JB: To make some of these issues more concrete, another impetus for this discussion was the piece you wrote for the Chronicle of Higher Education’s symposium on the “birth, death and rebirth” of postmodernism, called “Playtime Is Over.” That was a reflection on the changes in intellectual culture—and especially in youth culture—that you’ve witnessed yourself since the 1990s, when you were in graduate school. Can you say a little about how postmodernism—and the “playtime” sensibility—affected you as a student?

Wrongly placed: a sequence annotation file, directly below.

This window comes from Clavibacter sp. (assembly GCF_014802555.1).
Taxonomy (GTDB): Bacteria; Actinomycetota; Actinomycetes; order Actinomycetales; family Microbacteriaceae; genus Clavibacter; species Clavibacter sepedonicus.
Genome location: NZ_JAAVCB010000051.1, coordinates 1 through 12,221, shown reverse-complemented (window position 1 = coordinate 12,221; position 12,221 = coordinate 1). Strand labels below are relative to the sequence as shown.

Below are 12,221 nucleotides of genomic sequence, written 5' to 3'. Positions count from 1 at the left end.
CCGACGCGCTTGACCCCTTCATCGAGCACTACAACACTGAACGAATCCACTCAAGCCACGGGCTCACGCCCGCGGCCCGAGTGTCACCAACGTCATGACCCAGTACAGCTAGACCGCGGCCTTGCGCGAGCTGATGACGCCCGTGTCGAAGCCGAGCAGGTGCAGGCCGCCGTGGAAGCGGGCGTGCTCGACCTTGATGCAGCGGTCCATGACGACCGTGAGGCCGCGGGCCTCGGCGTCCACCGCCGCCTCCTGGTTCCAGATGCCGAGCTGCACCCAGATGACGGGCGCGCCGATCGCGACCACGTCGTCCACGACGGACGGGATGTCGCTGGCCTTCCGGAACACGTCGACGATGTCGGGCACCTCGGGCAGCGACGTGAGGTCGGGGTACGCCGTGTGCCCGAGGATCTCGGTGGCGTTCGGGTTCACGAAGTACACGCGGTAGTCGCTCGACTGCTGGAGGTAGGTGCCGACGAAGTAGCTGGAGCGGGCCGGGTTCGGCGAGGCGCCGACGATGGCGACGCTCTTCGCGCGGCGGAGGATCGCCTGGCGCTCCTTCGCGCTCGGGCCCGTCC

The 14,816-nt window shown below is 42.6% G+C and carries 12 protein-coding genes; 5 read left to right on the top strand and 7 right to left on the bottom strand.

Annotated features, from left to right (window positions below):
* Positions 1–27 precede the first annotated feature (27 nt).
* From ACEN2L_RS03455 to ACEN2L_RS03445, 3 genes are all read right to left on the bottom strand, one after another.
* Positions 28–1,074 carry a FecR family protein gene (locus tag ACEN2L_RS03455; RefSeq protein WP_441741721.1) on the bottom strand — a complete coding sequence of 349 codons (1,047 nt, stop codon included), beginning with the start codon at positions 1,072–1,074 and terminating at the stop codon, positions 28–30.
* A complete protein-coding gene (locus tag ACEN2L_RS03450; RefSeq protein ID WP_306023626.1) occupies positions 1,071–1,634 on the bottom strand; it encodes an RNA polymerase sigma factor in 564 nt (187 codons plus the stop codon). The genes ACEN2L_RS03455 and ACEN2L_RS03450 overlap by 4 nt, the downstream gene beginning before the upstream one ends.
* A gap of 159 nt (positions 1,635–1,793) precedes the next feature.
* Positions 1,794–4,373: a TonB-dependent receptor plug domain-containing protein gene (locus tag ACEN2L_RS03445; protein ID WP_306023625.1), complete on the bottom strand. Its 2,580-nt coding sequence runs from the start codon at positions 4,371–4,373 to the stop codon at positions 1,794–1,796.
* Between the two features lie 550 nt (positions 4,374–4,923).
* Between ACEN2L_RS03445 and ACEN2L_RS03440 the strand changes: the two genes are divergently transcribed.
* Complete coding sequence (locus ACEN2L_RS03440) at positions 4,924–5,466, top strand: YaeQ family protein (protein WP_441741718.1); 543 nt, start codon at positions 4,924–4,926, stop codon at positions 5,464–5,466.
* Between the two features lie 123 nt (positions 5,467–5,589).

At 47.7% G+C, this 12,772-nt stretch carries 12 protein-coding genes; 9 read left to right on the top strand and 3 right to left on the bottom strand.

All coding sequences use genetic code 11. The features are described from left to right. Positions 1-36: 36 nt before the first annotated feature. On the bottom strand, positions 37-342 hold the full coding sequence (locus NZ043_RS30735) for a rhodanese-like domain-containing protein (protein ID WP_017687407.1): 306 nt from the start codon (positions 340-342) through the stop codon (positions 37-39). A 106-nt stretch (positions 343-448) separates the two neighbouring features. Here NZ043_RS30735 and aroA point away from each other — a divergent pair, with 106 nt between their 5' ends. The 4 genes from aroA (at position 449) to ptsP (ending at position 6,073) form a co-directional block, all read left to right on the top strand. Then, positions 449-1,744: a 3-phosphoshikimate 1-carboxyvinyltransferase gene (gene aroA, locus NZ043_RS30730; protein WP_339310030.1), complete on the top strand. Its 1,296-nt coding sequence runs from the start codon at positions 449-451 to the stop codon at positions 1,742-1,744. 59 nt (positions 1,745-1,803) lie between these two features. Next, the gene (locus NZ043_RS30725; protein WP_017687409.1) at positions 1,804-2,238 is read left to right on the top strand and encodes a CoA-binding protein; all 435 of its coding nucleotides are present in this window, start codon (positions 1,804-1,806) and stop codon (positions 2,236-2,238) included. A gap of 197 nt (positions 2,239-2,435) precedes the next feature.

JS: I was in a Ph.D. program in analytic philosophy in the Nineties. So we had these almost subterranean reading groups on Deleuze and Guattari and other French theory, but we read these things with a cautious, somewhat detached perspective on the currents of thought that were much more popular in English departments. So as graduate students in analytic philosophy we were attuned to all of this and not necessarily hostile to it. Analytic philosophers remained committed, broadly speaking, to the law of the excluded middle; that is, that everything is either true or false and there is nothing in between. Postmodernism, again speaking in broad strokes, never took any purported determination of truth or falsity as the last word, but always sought to expose or undermine the conceits of self-serious and haughty truth-mongers. The clearest signs today of the death of postmodernism are coming from, for example, the young people who are simply not buying [the NYU professor] Avital Ronell’s self-defense, that she was just plumbing the infinite depths of campy play or whatever with her grad student. They want to know: Was she harassing him or wasn’t she? (Answer: She was.) The law of the excluded middle is back, baby.
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